AUGUSTA — A Waterville man who served 10 years behind bars for manslaughter in the 1998 death of his 13-month-old stepdaughter was ordered to serve nine months and a day – a term that puts him back in prison – for being a felon in possession of a firearm.

Erik P. Hart, 45, pleaded guilty to that charge Thursday at the Capital Judicial Center and was sentenced to the initial term behind bars, with the remainder of the three-year sentence suspended. Two years of probation are to begin when Hart finishes the prison time, according to the court record.

In exchange for his plea, charges of reckless conduct, operating while his license was suspended or revoked and failing to stop for an officer were dismissed.

The incident began when his then-girlfriend called Waterville police on Sept. 5 to say they had argued and that Hart was intoxicated, had a handgun and was making suicidal statements before driving away from her home in his truck.

An affidavit by Waterville police Officer Ryan Dinsmore said police found the vehicle, but Hart refused to pull over when signaled by Sgt. Ryan Gardiner. He later agreed to speak to police when he reached his own driveway.

According to Dinsmore, Hart said he had been drinking but that he did not have a gun and could not possess one because he was a felon.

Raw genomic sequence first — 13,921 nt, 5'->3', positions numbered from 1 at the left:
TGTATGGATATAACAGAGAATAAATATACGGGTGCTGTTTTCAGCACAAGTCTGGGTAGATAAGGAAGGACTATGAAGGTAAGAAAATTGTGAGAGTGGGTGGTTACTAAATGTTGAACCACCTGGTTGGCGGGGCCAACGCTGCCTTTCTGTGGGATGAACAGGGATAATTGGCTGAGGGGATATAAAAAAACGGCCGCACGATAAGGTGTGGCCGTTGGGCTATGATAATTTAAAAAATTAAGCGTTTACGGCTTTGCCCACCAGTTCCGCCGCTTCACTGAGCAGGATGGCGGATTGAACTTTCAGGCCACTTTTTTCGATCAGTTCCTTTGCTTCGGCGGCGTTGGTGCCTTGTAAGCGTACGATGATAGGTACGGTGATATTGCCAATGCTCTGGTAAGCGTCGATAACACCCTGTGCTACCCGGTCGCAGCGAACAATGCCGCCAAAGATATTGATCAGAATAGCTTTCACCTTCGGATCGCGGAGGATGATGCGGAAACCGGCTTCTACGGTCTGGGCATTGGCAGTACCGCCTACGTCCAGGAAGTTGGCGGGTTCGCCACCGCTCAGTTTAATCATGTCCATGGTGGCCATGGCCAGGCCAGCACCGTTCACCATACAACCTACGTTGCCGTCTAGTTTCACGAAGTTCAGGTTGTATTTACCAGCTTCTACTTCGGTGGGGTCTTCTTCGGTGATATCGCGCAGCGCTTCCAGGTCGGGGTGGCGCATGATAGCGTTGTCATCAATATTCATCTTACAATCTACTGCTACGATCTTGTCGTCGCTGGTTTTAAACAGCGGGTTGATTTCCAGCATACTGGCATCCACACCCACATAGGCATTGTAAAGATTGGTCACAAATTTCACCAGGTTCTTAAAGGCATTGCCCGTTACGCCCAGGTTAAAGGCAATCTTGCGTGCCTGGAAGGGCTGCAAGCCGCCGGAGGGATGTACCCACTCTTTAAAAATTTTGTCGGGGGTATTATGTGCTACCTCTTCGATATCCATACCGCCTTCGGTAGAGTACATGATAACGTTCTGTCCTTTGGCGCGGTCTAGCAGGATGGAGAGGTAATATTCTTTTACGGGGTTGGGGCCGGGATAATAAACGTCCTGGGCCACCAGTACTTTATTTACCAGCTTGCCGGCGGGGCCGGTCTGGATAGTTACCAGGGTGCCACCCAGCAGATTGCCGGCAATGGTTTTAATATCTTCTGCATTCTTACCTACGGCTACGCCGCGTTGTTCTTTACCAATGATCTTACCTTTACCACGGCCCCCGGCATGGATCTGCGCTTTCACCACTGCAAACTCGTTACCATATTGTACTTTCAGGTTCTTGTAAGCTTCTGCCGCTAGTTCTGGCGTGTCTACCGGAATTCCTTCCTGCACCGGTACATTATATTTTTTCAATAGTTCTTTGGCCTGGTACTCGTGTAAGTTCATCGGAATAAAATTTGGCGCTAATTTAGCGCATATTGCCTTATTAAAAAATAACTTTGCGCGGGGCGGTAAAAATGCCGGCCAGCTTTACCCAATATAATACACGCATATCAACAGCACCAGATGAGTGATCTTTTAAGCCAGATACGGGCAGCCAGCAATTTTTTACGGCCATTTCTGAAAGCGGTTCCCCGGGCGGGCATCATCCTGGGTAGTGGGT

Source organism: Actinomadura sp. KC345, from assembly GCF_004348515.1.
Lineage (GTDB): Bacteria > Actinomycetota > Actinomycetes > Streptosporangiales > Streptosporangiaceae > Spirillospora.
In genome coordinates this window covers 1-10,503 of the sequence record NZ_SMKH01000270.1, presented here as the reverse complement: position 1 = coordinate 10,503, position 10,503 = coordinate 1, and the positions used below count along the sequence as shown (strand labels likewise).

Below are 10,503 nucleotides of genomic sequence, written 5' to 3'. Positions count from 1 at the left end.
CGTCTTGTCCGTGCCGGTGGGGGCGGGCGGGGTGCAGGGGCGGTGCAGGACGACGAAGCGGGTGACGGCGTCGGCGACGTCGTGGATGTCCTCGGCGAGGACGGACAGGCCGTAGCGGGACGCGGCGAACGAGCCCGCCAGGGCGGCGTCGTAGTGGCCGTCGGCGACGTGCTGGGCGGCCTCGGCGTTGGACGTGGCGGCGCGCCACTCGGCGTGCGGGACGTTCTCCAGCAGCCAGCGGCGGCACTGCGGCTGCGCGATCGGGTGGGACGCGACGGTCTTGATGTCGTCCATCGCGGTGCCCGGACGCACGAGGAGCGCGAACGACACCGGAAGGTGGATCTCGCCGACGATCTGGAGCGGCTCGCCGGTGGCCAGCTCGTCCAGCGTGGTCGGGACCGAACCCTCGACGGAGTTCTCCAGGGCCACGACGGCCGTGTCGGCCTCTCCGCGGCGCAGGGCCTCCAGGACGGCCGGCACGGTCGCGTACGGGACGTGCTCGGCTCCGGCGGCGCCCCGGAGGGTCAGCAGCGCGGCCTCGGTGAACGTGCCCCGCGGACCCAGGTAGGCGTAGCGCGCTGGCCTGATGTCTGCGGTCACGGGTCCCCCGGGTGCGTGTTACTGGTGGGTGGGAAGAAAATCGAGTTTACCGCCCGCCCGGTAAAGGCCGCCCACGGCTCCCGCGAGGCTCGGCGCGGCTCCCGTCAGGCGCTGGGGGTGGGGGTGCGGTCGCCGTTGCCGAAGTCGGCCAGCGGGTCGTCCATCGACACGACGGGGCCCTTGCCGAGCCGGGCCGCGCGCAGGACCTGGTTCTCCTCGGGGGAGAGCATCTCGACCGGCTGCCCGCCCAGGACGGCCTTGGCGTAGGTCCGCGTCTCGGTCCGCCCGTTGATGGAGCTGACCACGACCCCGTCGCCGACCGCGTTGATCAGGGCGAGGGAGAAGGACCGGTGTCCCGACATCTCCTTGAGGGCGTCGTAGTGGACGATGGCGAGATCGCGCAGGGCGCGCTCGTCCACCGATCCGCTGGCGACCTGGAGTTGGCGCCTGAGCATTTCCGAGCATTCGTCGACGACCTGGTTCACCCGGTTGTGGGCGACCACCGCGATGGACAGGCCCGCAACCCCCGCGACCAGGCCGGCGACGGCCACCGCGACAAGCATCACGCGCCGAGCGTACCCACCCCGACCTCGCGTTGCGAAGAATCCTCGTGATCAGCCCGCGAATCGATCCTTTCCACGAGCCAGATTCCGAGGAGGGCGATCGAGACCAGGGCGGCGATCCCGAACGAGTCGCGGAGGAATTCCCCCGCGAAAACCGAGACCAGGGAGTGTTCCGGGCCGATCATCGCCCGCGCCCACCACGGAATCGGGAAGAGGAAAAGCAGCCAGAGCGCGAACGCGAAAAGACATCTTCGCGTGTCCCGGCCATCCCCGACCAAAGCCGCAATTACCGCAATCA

However, Gardiner found a 9 mm handgun, with one round in the magazine, on Hart’s neighbor’s lawn.

Hart was charged with reckless conduct with a firearm for allegedly discarding the gun, and the driving violations because his license had been suspended for failing to pay child support, according to the affidavit.

The prosecutor Thursday was Assistant District Attorney Francis Griffin. Hart was represented by attorney Henry Beck.

In 2000, Hart received a 15-year sentence for manslaughter in the death of Chelsea Taplin in Wiscasset. He was ordered to serve an initial 10 years, with the remaining five years suspended, and he was placed on probation for six years.

He originally had been charged with murder, accused of throwing the baby girl to the floor in June 1998 to stop her crying. She died from her injuries a few days later. Police at the time said the child showed evidence of multiple prior injuries.

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